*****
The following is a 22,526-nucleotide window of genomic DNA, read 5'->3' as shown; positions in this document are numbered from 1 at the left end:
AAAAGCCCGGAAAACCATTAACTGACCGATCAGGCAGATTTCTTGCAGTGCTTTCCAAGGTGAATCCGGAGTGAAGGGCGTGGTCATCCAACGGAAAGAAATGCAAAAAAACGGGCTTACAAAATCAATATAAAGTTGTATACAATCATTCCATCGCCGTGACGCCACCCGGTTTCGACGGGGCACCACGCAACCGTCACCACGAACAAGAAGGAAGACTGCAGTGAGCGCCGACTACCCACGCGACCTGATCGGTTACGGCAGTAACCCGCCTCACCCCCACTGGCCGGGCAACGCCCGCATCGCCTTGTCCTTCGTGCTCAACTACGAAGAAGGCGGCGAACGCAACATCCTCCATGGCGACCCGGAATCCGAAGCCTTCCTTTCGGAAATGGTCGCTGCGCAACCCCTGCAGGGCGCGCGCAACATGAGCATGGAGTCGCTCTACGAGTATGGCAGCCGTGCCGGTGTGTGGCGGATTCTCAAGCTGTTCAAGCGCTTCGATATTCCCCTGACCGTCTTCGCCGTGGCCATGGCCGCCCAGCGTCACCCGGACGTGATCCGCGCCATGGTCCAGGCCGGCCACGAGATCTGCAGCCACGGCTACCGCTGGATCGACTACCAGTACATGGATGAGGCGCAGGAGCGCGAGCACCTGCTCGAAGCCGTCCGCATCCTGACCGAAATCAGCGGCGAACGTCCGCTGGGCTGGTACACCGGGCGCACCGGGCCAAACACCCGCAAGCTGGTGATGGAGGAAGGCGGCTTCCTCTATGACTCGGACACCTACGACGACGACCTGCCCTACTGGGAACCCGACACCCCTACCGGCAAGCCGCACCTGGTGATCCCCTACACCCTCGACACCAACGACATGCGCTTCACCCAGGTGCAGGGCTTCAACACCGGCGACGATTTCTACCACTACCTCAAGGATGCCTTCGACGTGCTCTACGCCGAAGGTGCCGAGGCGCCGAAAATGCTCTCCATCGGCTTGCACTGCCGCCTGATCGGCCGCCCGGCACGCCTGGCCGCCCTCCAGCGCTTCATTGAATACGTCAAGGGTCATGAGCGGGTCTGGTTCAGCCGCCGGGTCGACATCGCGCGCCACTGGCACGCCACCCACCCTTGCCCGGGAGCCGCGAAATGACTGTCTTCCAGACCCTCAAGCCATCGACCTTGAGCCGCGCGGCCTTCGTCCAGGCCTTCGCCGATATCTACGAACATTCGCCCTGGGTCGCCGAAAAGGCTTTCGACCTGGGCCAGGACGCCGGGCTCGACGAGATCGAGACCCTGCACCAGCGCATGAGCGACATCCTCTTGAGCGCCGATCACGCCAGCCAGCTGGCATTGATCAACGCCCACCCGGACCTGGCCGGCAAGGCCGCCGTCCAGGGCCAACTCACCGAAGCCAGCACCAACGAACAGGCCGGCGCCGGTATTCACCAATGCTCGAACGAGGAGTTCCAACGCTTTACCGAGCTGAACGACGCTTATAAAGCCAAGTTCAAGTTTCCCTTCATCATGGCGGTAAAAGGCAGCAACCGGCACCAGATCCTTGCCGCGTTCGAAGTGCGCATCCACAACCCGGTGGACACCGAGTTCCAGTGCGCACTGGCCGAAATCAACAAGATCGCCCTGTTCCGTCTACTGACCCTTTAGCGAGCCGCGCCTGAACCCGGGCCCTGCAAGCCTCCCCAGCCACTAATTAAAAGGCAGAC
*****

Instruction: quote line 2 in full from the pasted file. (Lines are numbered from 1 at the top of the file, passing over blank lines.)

AAAAGCCCGGAAAACCATTAACTGACCGATCAGGCAGATTTCTTGCAGTGCTTTCCAAGGTGAATCCGGAGTGAAGGGCGTGGTCATCCAACGGAAAGAAATGCAAAAAAACGGGCTTACAAAATCAATATAAAGTTGTATACAATCATTCCATCGCCGTGACGCCACCCGGTTTCGACGGGGCACCACGCAACCGTCACCACGAACAAGAAGGAAGACTGCAGTGAGCGCCGACTACCCACGCGACCTGATCGGTTACGGCAGTAACCCGCCTCACCCCCACTGGCCGGGCAACGCCCGCATCGCCTTGTCCTTCGTGCTCAACTACGAAGAAGGCGGCGAACGCAACATCCTCCATGGCGACCCGGAATCCGAAGCCTTCCTTTCGGAAATGGTCGCTGCGCAACCCCTGCAGGGCGCGCGCAACATGAGCATGGAGTCGCTCTACGAGTATGGCAGCCGTGCCGGTGTGTGGCGGATTCTCAAGCTGTTCAAGCGCTTCGATATTCCCCTGACCGTCTTCGCCGTGGCCATGGCCGCCCAGCGTCACCCGGACGTGATCCGCGCCATGGTCCAGGCCGGCCACGAGATCTGCAGCCACGGCTACCGCTGGATCGACTACCAGTACATGGATGAGGCGCAGGAGCGCGAGCACCTGCTCGAAGCCGTCCGCATCCTGACCGAAATCAGCGGCGAACGTCCGCTGGGCTGGTACACCGGGCGCACCGGGCCAAACACCCGCAAGCTGGTGATGGAGGAAGGCGGCTTCCTCTATGACTCGGACACCTACGACGACGACCTGCCCTACTGGGAACCCGACACCCCTACCGGCAAGCCGCACCTGGTGATCCCCTACACCCTCGACACCAACGACATGCGCTTCACCCAGGTGCAGGGCTTCAACACCGGCGACGATTTCTACCACTACCTCAAGGATGCCTTCGACGTGCTCTACGCCGAAGGTGCCGAGGCGCCGAAAATGCTCTCCATCGGCTTGCACTGCCGCCTGATCGGCCGCCCGGCACGCCTGGCCGCCCTCCAGCGCTTCATTGAATACGTCAAGGGTCATGAGCGGGTCTGGTTCAGCCGCCGGGTCGACATCGCGCGCCACTGGCACGCCACCCACCCTTGCCCGGGAGCCGCGAAATGACTGTCTTCCAGACCCTCAAGCCATCGACCTTGAGCCGCGCGGCCTTCGTCCAGGCCTTCGCCGATATCTACGAACATTCGCCCTGGGTCGCCGAAAAGGCTTTCGACCTGGGCCAGGACGCCGGGCTCGACGAGATCGAGACCCTGCACCAGCGCATGAGCGACATCCTCTTGAGCGCCGATCACGCCAGCCAGCTGGCATTGATCAACGCCCACCCGGACCTGGCCGGCAAGGCCGCCGTCCAGGGCCAACTCACCGAAGCCAGCACCAACGAACAGGCCGGCGCCGGTATTCACCAATGCTCGAACGAGGAGTTCCAACGCTTTACCGAGCTGAACGACGCTTATAAAGCCAAGTTCAAGTTTCCCTTCATCATGGCGGTAAAAGGCAGCAACCGGCACCAGATCCTTGCCGCGTTCGAAGTGCGCATCCACAACCCGGTGGACACCGAGTTCCAGTGCGCACTGGCCGAAATCAACAAGATCGCCCTGTTCCGTCTACTGACCCTTTAGCGAGCCGCGCCTGAACCCGGGCCCTGCAAGCCTCCCCAGCCACTAATTAAAAGGCAGAC